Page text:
Two important cases sustained objections to applications of the federal income tax. In each there was vigorous dissent. Evans v. Gore2 held that the constitutional provision that the federal judges shall receive "a compensation which shall not be diminished during their continuance in office" applies to diminution by inclusion of that compensation in the assessment of the general federal tax on net income. The case at bar involved a tax on the i918 compensation of a judge appointed in 1899. While not directly qualified by anything in the opinion, the decision would seem to have no application to judges appointed after the law taxing their income was first enacted. So also any increase in compensation should be subject to a tax on the books when the increase is accorded. There would be force in the argument that the increase might be accompanied by subjection to a tax on the total compensation, provided the net residue is greater than the salary before: the increase. The opinion of the court pointed out that the salary of the President is also protected from diminution and that the tax on the salary is a diminution thereof. This, too, should have no application to a president who assumes office after the income tax is in force. Unless, therefore, the offending provision in the income tax is formally repealed, it ought to be applicable to all future presidents and judges. It is somewhat surprising that the court should fail to point out this limit to the scope of the decision. Most of Mr. Justice Van Devanter's opinion is a recital of the history of the clause in question and a dissertation on the importance of the independence, of the judiciary. Nowhere does he directly refute the contention of the minority that this independence is not threatened by subjection to a burden that is borne equally by all citizens. He insists that taxation is diminution and that diminution of any kind is prohibited by the Constitution. The minority make two other points. One is that the salary had lost its identity before the assessment of the tax on total net income for the year. The other is that the Sixteenth Amendment, giving Congress power to tax income from whatever source derived, specifically authorizes the tax in question. The majority's answer to the latter contention is the one previously accepted by a majority of the court in the Stock Dividend Case, i. e., that the Sixteenth Amendment does not extend the federal taxing power to new subjects, but merely forbids looking at the source of income to ascertain whether a tax thereon is in substance a direct tax.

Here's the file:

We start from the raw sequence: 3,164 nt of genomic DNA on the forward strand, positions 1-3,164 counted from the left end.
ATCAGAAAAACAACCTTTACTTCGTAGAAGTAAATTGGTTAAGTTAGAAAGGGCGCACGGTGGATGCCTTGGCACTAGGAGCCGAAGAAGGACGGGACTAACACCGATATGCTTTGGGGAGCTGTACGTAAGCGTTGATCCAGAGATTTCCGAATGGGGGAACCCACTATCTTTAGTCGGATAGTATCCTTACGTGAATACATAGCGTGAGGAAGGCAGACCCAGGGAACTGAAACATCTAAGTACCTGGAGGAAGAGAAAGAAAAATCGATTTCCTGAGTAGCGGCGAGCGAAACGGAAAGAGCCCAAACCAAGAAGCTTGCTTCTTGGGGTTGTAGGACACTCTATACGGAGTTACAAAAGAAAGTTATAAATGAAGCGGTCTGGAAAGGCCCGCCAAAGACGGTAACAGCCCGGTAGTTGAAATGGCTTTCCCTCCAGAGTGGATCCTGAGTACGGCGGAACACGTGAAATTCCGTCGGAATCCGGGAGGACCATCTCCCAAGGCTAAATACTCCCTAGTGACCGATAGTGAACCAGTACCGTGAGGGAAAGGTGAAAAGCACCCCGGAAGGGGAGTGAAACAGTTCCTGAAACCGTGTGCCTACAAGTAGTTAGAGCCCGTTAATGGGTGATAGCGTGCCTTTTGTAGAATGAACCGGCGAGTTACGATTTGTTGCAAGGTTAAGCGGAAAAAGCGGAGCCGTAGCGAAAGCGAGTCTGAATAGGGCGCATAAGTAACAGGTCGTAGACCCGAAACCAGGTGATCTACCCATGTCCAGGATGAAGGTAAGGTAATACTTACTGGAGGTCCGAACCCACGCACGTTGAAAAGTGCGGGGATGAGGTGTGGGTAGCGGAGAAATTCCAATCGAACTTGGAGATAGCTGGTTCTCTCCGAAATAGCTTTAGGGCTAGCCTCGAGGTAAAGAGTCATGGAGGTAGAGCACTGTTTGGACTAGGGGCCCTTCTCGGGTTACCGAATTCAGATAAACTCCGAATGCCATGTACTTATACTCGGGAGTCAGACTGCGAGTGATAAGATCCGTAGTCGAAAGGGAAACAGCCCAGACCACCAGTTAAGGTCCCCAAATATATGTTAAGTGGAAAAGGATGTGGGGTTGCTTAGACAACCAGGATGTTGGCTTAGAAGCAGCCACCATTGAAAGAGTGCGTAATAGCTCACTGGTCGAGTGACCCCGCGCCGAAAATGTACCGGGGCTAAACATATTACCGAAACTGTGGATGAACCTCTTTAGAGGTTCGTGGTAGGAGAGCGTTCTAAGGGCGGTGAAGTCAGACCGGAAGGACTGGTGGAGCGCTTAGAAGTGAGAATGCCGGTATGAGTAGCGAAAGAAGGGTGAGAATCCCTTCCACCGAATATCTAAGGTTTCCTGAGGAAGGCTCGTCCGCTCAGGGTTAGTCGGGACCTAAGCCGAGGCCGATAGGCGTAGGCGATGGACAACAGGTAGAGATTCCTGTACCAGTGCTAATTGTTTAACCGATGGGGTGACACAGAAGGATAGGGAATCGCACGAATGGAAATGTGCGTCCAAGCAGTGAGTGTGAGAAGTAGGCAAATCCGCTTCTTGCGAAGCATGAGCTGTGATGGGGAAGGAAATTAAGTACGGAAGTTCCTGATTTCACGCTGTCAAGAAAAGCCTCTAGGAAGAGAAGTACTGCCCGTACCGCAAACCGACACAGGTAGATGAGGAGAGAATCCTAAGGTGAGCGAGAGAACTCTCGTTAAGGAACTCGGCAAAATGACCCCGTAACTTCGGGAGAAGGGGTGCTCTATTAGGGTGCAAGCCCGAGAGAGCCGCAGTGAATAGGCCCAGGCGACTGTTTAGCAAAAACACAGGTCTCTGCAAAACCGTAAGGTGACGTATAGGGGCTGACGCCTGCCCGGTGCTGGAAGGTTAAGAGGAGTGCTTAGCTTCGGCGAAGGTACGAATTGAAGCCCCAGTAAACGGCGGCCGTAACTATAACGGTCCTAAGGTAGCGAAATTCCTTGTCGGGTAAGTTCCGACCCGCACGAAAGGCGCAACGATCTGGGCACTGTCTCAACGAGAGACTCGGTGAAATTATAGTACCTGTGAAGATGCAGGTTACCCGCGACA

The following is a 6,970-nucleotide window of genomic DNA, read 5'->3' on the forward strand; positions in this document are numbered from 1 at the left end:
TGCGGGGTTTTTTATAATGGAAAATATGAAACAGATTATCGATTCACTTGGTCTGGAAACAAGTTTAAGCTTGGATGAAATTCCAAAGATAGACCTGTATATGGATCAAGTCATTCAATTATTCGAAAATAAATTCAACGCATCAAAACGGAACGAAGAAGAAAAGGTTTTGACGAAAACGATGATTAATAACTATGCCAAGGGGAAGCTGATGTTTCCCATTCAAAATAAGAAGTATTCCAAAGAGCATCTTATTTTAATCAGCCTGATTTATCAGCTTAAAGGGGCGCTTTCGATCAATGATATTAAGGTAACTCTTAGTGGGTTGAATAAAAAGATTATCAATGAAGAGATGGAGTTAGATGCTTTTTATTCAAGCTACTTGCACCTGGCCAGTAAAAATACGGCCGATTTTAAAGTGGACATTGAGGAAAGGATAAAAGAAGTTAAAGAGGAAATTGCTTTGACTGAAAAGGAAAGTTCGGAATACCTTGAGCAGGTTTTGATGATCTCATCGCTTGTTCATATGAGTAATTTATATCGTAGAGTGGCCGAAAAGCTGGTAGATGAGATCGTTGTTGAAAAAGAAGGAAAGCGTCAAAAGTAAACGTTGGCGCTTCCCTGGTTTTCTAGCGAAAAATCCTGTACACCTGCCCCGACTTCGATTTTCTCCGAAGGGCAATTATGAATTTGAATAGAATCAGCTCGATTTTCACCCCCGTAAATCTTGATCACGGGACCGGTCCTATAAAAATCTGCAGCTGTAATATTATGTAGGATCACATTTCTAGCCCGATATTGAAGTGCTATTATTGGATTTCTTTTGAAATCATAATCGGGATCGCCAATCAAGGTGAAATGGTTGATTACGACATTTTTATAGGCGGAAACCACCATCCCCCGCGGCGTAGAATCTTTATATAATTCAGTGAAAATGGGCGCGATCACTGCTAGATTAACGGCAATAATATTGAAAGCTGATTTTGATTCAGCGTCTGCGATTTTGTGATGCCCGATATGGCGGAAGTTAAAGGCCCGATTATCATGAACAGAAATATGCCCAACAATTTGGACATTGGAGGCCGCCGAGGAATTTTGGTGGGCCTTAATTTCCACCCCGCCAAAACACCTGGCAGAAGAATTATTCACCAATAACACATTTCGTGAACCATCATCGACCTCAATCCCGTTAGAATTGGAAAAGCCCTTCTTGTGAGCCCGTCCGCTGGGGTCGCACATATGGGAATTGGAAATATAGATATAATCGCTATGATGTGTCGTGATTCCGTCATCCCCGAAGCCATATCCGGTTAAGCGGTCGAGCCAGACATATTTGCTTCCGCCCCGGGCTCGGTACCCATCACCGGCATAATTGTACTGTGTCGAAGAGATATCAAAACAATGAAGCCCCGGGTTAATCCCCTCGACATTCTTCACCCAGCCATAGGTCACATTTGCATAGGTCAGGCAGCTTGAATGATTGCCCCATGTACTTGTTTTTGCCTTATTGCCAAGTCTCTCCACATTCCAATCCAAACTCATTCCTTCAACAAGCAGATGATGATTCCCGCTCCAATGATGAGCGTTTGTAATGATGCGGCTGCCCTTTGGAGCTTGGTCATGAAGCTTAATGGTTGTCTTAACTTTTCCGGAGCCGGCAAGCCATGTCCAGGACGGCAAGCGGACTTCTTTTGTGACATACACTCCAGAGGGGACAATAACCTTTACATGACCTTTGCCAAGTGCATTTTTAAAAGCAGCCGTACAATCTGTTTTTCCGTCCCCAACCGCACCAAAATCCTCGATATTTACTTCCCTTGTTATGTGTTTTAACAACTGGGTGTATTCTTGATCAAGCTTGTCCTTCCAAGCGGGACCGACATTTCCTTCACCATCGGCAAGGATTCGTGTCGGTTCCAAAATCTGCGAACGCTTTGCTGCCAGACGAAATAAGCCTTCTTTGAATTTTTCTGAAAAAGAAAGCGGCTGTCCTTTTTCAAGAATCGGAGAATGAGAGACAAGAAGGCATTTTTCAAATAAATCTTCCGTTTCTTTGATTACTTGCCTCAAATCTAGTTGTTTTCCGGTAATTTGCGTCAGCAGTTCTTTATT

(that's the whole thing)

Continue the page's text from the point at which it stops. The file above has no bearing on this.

Thomas R. Powell,
Constitutional Law in 1919-1920 II,
Mich. L. Rev.
Available at: https://repository.law.umich.edu/mlr/vol19/iss2/1